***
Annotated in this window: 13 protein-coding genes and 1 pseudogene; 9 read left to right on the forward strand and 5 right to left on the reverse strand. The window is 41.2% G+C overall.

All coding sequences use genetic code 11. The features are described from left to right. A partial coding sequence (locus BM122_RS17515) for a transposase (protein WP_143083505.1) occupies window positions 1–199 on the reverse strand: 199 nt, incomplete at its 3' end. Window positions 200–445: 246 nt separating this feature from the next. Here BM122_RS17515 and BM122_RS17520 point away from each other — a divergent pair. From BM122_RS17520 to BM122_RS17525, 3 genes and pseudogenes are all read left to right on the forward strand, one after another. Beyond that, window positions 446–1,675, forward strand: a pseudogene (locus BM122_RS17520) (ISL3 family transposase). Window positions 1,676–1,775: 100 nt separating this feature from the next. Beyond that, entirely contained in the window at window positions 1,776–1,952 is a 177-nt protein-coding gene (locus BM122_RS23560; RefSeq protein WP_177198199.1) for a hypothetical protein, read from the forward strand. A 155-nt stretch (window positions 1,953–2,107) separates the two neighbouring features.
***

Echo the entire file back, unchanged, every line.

Annotated in this window: 13 protein-coding genes and 1 pseudogene; 9 read left to right on the forward strand and 5 right to left on the reverse strand. The window is 41.2% G+C overall.

All coding sequences use genetic code 11. The features are described from left to right. A partial coding sequence (locus BM122_RS17515) for a transposase (protein WP_143083505.1) occupies window positions 1–199 on the reverse strand: 199 nt, incomplete at its 3' end. Window positions 200–445: 246 nt separating this feature from the next. Here BM122_RS17515 and BM122_RS17520 point away from each other — a divergent pair. From BM122_RS17520 to BM122_RS17525, 3 genes and pseudogenes are all read left to right on the forward strand, one after another. Beyond that, window positions 446–1,675, forward strand: a pseudogene (locus BM122_RS17520) (ISL3 family transposase). Window positions 1,676–1,775: 100 nt separating this feature from the next. Beyond that, entirely contained in the window at window positions 1,776–1,952 is a 177-nt protein-coding gene (locus BM122_RS23560; RefSeq protein WP_177198199.1) for a hypothetical protein, read from the forward strand. A 155-nt stretch (window positions 1,953–2,107) separates the two neighbouring features.